re~tary r ed treasurer-: Dr. J. D. Eadd..
md W. WV. Eaddy. The capital stock~
s $,000. A large amount of Iin'
ock is sold in Geor-getown through
>t the year, and the stables expect
PUBLIC SCHOOL LIBRARI[S
There ar Now over 800 and Probab
ly WiM be 1,000 by the End of the
"Since the public school library
law was enacted about two years and
a half ago, nearly 800 libraries have
been established in places where none
had eKisted before,' said State Super
intendent 0. B. Martin. "Many of
those have enlarged and improved.
The number should reach the 1,000
mark by the close of this year. When
a library is once established, it should
be increased every year. The act
was amended to provide for this very
thing, and also to provide for a suit
able book case for the Ebraries.
"The case adopted by the State
board of Education is a bargain for
$10. I have had many inqniries as
to whether the library books and book
cases can be bought Iv individual
citizens at the contract price. I am
very glad that such is the case. I
am also very much gratified that the
libaries in the schools have improved
the libraries in the homes.
rAis community in this state can
raise $10 in order to secure $30 worth
of good books, and an elegant book
case. I have heard of many instances
where the teachers appointed com
mittees of pupils and they raised
more than the required amounts in a
few hours. Again I have heard of
the money being raised by meais of
entertainments, such as dialogues.
readin-s, eharades, etc.
"It is very easy to get patrons to
eontribute refreshments and provis
ious, and $10 can be raised at one
time by means of a dinner or supper.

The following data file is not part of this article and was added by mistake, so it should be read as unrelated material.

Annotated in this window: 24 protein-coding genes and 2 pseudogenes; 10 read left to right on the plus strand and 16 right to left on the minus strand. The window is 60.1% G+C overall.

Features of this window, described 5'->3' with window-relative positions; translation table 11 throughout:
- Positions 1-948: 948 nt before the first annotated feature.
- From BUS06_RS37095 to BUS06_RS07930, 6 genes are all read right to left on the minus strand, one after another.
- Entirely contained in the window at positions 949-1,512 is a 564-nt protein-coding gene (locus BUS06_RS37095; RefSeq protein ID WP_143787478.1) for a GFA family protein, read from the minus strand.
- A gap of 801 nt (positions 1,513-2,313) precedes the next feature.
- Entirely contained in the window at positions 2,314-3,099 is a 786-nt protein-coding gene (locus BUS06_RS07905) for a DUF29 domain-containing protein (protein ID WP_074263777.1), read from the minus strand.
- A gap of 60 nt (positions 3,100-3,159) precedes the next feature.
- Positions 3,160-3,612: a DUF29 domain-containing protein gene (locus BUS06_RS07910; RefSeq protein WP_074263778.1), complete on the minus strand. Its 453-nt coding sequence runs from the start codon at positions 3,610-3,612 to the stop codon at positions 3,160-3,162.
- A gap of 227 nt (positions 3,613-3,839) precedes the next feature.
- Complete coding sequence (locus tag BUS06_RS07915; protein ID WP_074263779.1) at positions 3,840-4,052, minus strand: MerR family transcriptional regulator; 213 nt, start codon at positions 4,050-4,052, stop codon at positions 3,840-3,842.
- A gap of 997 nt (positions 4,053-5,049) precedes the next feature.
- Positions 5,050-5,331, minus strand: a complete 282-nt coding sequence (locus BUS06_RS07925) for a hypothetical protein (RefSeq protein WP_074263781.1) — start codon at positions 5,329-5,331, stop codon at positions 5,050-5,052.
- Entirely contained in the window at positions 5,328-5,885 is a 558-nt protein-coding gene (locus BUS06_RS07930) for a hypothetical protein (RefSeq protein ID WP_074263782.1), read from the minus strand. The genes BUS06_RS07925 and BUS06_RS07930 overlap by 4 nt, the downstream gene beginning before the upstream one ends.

There are numerous othe ways which
have been devised by earnest. pro
gressive teachers. Let us continue
this good work with renewed energy
during the coming session.
"Before ordering a library, the li
brary act should b6 carefully read.
Whin the money is collected in the
community. the trustees should de
posit it with the connty treasurer,
take his receipt. and dyaw a warrant
in favor of the county superintendent
for $10 who will also deposit with the
treasurer. The county board will ap
propriate $10 to be used for the pur
chase of the book case. The county
superintendent will then notify the
State superintendent in regular form.
The State superintendent will then
forward the State's share of the ap
"The teacher should always be con
sulted when the books are being se
lected. The Educational Publishing
company of Atlanta, Ga., having sub
mitted the lowest bids, the contract
for furnishing all of the books on
the library list was awarded to them.
-It is illegal, therefore, to buy these
books from other houses and agents.
This company is under bond and con
"In ordering books it is a good
plan to get two of these pamphlets.
Cheek off the books .ordered oii both
pamphlets. Keep one and send the
other to the Educational Publishing
Several important new enterprises
recorded their articles of incorpora
tion Friday. The Monroe Banking
and Mercantile company of Hlonca
Path was charterd. The capitaliia
tion is $35,000. J. F. Monroe is pres
ident: R. A. Munroe, vice president,
and Albert S. Fant cashier.
The Bank of Aiken and the Peo
ple's Bank of Aiken gave notice of
consolidation. The new enterprise
will be known as the Bank of Aiken
with .a capitalization of .$100.000. H.
M. Dibble is president and W. W.
Muckenfuss is cashier. Mr. F, B.
Henderson was president of the Peo
rile's Bank. The Bank of Aiken was
ohartered 20 years ago, Dec. 23, 1886.
with a capital stock of $5000.
The corporators of the Dry Fork
Coal and Timber company of Charles
ton were given a commission. The
parties interested are: R .P .Tucker
and R. L. Montague. Capital stock
will be $30,000 . Purpose of organiza
tion is to ''acquire, own, lease, occu
py, use or develop any ore, or mineral
and any wood lands or any lands for
any purpose,'' etc.
Youth Breaks Ris Thigh.
Batesburg, Special--Cuthibert Shea